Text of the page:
“This designation is great news for both preservationists who love the history and architecture of the building, and for Portlanders who want to see this asset evolve and continue to serve an important role in our civic life,” said Portland Mayor Charlie Hales. “I’m looking forward to the National Trust’s recommendations for uses for the VMC.”
“We are excited about the Veteran’s Memorial Coliseum’s new designation from the National Trust for Historic Preservation,” City Commissioners Nick Fish and Amanda Fritz said in a joint statement. “We are very grateful for the successful work of the advocates and volunteers who have been working to protect this important building.”
The VMC is one of the most significant International-Style Modernist civic structures in the West—its strikingly simple design consisting of a glass box holding a concrete seating bowl. The VMC was a technological feat of engineering unrivaled in the Pacific Northwest when built and features an innovative structural system that carries the building's entire weight on four concrete columns, leaving the arena and spacious concourse free of any interior supports. Designed in an era in which many civic buildings and arenas looked inward, away from the city, the VMC set a different tone with a view through an all-glass façade that not only looks outward, but brings the city itself into the arena.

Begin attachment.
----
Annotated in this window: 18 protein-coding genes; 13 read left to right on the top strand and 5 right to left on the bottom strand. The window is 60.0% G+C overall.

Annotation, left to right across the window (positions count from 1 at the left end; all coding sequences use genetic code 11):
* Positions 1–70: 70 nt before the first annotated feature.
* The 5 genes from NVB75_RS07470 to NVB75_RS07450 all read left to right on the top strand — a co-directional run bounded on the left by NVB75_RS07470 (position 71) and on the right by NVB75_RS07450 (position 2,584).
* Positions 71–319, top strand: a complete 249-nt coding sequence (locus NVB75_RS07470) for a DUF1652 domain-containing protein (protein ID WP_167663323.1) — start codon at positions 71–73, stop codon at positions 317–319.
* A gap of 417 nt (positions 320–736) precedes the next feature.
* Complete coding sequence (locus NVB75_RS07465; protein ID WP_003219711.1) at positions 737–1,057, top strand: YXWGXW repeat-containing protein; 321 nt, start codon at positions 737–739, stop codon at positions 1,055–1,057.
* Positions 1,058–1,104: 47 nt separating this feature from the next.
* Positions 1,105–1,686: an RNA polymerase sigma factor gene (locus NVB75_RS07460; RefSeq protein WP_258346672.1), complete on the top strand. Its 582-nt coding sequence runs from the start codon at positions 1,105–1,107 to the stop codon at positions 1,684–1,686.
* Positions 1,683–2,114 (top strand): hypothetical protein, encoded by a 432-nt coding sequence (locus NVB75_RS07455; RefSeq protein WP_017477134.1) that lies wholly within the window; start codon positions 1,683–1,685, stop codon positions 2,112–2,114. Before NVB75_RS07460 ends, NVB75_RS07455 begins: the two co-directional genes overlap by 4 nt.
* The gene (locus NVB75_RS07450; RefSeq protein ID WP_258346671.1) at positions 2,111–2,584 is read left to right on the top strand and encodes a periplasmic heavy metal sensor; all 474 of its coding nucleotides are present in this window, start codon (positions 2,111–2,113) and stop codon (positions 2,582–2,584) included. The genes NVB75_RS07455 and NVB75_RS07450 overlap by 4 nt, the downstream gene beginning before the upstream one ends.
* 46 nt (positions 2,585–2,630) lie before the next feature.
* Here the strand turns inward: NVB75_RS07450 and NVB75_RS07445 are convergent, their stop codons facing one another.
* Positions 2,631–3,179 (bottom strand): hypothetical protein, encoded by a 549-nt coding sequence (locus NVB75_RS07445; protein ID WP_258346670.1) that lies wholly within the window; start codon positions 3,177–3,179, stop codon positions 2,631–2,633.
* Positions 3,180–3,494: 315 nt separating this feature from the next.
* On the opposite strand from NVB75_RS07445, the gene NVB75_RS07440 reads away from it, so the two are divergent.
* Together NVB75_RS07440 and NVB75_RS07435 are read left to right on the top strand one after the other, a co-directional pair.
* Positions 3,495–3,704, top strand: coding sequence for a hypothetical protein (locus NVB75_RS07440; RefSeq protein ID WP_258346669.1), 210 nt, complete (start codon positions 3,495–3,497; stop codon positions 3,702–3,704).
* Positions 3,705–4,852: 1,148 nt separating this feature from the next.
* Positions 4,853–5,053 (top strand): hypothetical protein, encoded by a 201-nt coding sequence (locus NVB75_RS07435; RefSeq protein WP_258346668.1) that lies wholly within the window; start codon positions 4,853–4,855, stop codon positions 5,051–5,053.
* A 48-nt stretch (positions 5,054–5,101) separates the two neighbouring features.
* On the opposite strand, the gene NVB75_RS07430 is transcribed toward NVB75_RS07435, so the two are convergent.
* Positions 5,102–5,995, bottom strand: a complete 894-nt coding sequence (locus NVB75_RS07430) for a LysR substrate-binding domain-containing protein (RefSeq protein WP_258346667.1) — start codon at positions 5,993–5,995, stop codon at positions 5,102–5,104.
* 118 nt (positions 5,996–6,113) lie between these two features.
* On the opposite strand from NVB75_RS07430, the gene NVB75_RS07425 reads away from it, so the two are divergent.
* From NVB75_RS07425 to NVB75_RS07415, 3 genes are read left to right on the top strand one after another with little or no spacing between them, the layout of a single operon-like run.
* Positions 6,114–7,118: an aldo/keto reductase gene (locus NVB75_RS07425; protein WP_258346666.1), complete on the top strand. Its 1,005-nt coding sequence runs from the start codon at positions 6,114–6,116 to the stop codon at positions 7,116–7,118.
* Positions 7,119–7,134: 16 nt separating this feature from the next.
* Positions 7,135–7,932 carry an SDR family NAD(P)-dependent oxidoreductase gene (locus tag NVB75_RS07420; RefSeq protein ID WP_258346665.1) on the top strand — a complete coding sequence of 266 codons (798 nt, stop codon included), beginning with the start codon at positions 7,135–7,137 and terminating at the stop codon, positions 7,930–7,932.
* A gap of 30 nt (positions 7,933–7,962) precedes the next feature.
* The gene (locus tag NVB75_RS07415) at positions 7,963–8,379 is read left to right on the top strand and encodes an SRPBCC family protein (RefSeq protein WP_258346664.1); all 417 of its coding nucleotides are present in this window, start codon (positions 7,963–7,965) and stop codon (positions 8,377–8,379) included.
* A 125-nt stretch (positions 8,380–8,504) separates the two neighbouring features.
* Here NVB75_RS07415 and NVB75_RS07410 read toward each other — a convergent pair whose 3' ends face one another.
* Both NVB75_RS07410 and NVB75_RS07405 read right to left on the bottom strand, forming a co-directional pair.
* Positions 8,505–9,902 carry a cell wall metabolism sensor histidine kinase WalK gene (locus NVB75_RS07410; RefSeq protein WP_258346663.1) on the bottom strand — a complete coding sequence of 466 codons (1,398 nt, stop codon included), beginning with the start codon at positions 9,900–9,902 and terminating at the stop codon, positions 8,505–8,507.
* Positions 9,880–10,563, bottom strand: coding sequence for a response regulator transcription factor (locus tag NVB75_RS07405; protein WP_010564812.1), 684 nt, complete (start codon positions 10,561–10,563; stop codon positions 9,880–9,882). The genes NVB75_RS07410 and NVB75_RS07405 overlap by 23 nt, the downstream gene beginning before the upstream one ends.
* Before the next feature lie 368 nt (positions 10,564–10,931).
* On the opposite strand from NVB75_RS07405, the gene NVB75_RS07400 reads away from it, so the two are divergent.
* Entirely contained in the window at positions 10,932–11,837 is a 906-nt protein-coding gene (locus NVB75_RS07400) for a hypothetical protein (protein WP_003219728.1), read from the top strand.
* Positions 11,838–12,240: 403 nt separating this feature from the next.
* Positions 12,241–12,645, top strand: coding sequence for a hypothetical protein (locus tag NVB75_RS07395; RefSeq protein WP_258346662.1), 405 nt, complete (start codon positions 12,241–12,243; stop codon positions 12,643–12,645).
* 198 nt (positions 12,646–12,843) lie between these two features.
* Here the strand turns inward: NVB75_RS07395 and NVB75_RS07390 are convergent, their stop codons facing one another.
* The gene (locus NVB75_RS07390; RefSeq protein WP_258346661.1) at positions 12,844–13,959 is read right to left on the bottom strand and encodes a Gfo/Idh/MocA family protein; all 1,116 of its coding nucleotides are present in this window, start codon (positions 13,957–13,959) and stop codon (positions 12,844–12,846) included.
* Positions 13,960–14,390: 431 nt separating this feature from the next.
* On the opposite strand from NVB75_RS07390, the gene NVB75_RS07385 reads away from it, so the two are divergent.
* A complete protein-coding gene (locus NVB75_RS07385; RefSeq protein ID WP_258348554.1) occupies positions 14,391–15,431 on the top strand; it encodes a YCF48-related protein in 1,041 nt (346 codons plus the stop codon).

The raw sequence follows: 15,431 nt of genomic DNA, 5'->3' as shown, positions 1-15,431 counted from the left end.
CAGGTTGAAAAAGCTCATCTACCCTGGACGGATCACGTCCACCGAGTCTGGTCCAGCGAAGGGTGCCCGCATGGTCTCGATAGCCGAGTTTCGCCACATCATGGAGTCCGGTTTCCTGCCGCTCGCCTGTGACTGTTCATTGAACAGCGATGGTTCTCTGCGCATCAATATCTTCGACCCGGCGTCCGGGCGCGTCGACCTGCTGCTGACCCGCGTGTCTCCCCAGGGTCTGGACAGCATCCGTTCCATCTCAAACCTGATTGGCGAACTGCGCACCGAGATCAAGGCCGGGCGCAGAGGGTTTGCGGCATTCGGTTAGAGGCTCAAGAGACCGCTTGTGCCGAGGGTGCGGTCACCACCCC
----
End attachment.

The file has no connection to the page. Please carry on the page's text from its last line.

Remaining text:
“We believe this mid-century masterpiece is poised to once again become a symbol of Portland’s highest aspirations,” said Brian Libby, member of Friends of Memorial Coliseum, a local, diverse coalition devoted to preserving the VMC. “This building’s potential in its intended open-curtain configuration, with a 360-degree view from your seats to the outside, has remained hidden away even from Oregonians who have spent their lives attending the Coliseum. We’re inspired to renew its possibilities and build on its design’s cultural and economic value.”
As an irreplaceable building that reflects its community’s past and enriches its future, Portland’s Veterans Memorial Coliseum joins a growing portfolio of diverse places—from ancient sites to modern monuments—that have been designated National Treasures, including the nearby Willamette Falls Navigation Canal and Locks in West Linn, Oregon.
To learn more about the VMC National Treasure and ongoing efforts by the National Trust for Historic Preservation and local partners to develop and implement a community-based plan of action for the site, please visit: www.savingplaces.org/portland-veterans-memorial-coliseum.
About National Treasures
The National Trust for Historic Preservation mobilizes its more than 60 years of expertise and resources to protect a growing portfolio of nearly 70 National Treasures that are threatened buildings; neighborhoods, communities, and landscapes that stand at risk across the country. Our National Treasures program demonstrates the value of preservation by taking direct action to protect these places and promote their history and significance.